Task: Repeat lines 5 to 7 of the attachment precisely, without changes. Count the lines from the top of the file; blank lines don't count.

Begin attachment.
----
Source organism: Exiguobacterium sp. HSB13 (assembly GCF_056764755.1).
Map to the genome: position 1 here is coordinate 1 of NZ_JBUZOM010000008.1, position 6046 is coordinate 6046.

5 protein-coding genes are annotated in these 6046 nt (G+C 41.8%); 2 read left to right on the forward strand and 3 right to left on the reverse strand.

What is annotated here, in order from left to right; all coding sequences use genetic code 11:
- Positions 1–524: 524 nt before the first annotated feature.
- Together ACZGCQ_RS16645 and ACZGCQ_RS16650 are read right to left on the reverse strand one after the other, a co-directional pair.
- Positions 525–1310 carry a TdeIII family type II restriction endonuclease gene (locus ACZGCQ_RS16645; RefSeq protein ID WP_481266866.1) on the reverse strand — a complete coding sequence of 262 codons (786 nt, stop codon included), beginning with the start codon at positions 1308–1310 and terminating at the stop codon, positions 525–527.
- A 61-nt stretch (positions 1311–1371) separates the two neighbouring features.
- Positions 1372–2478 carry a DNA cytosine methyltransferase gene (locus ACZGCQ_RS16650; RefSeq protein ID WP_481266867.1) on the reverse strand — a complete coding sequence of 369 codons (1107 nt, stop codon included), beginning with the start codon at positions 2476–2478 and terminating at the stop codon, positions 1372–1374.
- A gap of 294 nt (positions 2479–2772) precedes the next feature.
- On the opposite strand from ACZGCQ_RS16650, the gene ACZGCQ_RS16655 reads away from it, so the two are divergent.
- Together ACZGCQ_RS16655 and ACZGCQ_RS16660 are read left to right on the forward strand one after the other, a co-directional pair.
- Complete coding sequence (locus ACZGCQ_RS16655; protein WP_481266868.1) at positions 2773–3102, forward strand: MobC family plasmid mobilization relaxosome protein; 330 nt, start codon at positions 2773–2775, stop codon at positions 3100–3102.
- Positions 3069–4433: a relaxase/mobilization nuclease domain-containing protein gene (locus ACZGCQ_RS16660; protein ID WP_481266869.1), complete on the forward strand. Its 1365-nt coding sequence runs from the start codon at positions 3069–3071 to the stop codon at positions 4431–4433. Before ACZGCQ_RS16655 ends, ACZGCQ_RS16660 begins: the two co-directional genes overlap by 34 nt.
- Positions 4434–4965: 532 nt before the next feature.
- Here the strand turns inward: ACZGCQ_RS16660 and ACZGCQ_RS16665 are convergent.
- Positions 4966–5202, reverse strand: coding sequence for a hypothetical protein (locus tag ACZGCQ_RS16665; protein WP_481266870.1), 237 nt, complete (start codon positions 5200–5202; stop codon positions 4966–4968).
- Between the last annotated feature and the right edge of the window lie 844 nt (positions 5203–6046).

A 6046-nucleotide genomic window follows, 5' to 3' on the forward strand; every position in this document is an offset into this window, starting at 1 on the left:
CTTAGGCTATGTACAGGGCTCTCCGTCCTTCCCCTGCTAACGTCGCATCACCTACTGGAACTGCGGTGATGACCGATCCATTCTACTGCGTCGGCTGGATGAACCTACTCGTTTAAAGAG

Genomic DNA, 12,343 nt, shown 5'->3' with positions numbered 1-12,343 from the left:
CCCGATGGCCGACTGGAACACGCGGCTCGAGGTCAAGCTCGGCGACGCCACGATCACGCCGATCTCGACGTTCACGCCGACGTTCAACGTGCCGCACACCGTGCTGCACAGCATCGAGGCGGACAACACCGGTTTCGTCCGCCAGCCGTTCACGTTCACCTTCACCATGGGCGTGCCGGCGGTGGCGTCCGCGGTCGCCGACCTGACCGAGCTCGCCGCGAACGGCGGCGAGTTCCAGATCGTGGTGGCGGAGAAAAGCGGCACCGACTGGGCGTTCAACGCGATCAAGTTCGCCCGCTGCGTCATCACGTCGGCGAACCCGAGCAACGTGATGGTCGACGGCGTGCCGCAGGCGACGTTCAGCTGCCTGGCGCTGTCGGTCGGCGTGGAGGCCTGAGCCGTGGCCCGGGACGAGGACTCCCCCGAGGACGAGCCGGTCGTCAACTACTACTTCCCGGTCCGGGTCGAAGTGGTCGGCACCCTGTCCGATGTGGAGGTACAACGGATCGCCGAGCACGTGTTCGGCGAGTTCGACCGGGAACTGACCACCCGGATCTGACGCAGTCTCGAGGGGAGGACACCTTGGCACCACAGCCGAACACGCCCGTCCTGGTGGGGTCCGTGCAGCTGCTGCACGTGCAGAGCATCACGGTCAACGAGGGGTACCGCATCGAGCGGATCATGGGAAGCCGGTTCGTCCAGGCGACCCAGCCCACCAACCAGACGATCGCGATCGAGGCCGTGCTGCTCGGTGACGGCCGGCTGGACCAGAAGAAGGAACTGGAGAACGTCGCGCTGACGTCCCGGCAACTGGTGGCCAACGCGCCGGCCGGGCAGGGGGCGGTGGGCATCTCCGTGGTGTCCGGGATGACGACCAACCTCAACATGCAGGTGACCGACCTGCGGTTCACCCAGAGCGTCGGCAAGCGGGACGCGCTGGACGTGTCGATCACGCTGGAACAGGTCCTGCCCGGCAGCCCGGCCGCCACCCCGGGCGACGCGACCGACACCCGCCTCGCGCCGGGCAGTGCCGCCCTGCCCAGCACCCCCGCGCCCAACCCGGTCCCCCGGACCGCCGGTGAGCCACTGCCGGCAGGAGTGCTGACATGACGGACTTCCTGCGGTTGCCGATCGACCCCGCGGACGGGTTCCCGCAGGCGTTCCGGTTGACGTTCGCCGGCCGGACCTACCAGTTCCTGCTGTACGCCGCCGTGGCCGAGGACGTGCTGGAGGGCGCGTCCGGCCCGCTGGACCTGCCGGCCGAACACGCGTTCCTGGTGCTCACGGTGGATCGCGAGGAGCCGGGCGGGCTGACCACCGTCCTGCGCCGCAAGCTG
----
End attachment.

- Positions 1–524: 524 nt before the first annotated feature.
- Together ACZGCQ_RS16645 and ACZGCQ_RS16650 are read right to left on the reverse strand one after the other, a co-directional pair.
- Positions 525–1310 carry a TdeIII family type II restriction endonuclease gene (locus ACZGCQ_RS16645; RefSeq protein ID WP_481266866.1) on the reverse strand — a complete coding sequence of 262 codons (786 nt, stop codon included), beginning with the start codon at positions 1308–1310 and terminating at the stop codon, positions 525–527.